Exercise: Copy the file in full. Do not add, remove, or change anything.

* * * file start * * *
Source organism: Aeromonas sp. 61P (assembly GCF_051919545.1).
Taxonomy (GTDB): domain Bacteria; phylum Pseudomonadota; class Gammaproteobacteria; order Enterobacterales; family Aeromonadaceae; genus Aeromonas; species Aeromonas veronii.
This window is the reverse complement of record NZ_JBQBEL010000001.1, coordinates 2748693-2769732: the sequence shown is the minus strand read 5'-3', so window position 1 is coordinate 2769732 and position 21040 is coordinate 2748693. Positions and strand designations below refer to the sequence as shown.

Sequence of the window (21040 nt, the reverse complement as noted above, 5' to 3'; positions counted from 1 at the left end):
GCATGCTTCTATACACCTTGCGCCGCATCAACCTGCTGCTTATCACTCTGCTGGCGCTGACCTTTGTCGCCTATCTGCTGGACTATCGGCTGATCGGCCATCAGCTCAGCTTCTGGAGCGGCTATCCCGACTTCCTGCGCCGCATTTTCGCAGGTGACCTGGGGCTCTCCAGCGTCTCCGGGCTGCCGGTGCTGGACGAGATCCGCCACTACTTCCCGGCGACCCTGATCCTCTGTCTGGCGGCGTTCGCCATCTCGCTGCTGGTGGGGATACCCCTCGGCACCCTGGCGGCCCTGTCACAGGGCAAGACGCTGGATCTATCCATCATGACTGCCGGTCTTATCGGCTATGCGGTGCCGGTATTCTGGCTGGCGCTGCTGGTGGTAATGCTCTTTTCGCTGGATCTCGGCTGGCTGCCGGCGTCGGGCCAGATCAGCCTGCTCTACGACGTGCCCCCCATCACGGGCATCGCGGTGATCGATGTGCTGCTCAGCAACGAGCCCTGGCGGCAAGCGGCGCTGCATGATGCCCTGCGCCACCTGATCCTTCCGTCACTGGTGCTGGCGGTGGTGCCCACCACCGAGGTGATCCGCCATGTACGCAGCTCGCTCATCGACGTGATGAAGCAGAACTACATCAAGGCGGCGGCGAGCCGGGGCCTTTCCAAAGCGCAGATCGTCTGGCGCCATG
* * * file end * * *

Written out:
Source organism: Aeromonas sp. 61P (assembly GCF_051919545.1).
Taxonomy (GTDB): domain Bacteria; phylum Pseudomonadota; class Gammaproteobacteria; order Enterobacterales; family Aeromonadaceae; genus Aeromonas; species Aeromonas veronii.
This window is the reverse complement of record NZ_JBQBEL010000001.1, coordinates 2748693-2769732: the sequence shown is the minus strand read 5'-3', so window position 1 is coordinate 2769732 and position 21040 is coordinate 2748693. Positions and strand designations below refer to the sequence as shown.

Sequence of the window (21040 nt, the reverse complement as noted above, 5' to 3'; positions counted from 1 at the left end):
GCATGCTTCTATACACCTTGCGCCGCATCAACCTGCTGCTTATCACTCTGCTGGCGCTGACCTTTGTCGCCTATCTGCTGGACTATCGGCTGATCGGCCATCAGCTCAGCTTCTGGAGCGGCTATCCCGACTTCCTGCGCCGCATTTTCGCAGGTGACCTGGGGCTCTCCAGCGTCTCCGGGCTGCCGGTGCTGGACGAGATCCGCCACTACTTCCCGGCGACCCTGATCCTCTGTCTGGCGGCGTTCGCCATCTCGCTGCTGGTGGGGATACCCCTCGGCACCCTGGCGGCCCTGTCACAGGGCAAGACGCTGGATCTATCCATCATGACTGCCGGTCTTATCGGCTATGCGGTGCCGGTATTCTGGCTGGCGCTGCTGGTGGTAATGCTCTTTTCGCTGGATCTCGGCTGGCTGCCGGCGTCGGGCCAGATCAGCCTGCTCTACGACGTGCCCCCCATCACGGGCATCGCGGTGATCGATGTGCTGCTCAGCAACGAGCCCTGGCGGCAAGCGGCGCTGCATGATGCCCTGCGCCACCTGATCCTTCCGTCACTGGTGCTGGCGGTGGTGCCCACCACCGAGGTGATCCGCCATGTACGCAGCTCGCTCATCGACGTGATGAAGCAGAACTACATCAAGGCGGCGGCGAGCCGGGGCCTTTCCAAAGCGCAGATCGTCTGGCGCCATG